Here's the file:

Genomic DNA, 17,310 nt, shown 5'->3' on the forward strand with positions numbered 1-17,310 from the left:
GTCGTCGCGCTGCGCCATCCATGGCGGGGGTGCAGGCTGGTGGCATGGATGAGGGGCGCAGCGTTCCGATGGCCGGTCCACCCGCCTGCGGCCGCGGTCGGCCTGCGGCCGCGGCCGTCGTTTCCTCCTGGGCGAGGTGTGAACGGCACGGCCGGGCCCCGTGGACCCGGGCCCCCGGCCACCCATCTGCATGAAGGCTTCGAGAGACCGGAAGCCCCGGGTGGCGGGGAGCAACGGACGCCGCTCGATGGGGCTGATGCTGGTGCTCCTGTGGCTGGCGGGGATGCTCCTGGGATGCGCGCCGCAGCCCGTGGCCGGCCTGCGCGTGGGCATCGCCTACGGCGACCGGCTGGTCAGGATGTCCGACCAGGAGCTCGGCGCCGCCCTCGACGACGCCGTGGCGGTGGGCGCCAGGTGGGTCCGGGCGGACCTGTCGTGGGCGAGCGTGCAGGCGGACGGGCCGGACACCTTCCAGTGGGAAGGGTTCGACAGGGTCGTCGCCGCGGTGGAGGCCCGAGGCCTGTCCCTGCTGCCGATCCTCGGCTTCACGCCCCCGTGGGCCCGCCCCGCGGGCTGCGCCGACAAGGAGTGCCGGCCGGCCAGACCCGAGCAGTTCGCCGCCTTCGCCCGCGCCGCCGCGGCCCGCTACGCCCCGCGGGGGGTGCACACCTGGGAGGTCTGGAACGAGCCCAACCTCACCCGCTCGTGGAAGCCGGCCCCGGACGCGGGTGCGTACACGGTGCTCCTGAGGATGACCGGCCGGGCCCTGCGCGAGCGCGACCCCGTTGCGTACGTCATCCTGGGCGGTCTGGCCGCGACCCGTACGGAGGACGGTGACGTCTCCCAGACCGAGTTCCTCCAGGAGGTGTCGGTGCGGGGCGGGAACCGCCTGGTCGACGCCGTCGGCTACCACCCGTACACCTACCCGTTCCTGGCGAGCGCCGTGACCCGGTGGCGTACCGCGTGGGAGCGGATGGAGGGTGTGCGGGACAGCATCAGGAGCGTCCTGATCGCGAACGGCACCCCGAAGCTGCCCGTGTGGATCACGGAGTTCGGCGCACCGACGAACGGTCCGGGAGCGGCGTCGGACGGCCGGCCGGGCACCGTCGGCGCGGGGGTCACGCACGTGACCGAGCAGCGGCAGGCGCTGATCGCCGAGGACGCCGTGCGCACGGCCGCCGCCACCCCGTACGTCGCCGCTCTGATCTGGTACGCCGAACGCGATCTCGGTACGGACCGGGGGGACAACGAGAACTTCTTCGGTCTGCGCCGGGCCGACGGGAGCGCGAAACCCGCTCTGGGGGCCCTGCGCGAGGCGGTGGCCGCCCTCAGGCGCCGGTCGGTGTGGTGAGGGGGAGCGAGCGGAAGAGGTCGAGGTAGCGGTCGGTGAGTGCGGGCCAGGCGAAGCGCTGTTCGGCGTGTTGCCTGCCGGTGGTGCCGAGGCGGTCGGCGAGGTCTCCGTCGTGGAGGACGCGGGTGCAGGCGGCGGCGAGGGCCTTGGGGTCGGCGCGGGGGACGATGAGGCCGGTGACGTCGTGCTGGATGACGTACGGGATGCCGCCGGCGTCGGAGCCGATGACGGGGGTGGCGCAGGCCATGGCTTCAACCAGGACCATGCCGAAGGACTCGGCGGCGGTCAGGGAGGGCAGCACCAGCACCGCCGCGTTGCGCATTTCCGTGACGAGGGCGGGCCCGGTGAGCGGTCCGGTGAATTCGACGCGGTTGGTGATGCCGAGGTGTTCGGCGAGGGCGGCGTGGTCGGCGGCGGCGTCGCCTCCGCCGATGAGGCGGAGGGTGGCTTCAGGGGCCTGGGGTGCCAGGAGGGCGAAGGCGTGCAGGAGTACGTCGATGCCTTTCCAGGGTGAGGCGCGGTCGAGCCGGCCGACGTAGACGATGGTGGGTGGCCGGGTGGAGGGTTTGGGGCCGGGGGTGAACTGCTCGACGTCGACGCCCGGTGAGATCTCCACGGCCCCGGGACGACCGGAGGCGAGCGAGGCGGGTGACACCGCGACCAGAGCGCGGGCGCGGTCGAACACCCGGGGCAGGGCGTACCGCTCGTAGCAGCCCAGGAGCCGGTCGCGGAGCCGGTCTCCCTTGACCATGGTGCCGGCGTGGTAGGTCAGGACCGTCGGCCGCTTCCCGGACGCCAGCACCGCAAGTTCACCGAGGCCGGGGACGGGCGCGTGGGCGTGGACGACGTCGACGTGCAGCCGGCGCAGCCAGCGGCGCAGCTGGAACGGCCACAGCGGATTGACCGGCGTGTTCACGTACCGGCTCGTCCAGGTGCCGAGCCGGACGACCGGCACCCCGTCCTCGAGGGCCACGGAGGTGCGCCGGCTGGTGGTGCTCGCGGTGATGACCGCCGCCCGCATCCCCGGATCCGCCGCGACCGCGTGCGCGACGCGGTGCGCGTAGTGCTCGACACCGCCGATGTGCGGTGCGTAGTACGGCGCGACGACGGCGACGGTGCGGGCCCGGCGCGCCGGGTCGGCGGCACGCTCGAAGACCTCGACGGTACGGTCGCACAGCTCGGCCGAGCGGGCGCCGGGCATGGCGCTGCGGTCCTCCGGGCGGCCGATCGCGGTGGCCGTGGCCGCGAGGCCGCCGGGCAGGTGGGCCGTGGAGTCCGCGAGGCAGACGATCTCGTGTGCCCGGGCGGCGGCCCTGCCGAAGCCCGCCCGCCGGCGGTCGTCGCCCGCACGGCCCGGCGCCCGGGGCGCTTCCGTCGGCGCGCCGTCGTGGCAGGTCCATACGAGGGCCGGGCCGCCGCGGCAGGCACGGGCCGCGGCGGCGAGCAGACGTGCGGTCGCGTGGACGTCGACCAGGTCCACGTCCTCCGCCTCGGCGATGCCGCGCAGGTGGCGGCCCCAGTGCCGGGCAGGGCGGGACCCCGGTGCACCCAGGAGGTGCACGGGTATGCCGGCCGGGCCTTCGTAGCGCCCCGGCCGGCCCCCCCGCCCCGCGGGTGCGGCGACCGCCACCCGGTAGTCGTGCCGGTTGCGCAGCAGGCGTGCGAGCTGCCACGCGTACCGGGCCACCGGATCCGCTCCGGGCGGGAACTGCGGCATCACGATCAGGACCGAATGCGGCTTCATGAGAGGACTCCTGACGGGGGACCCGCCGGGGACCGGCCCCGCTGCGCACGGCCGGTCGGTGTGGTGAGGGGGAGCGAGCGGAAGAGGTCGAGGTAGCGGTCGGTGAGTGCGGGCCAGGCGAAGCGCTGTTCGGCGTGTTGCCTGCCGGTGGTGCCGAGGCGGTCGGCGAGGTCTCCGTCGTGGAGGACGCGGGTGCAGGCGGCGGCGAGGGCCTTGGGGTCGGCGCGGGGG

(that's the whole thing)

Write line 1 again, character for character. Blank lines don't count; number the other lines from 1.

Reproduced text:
Genomic DNA, 17,310 nt, shown 5'->3' on the forward strand with positions numbered 1-17,310 from the left: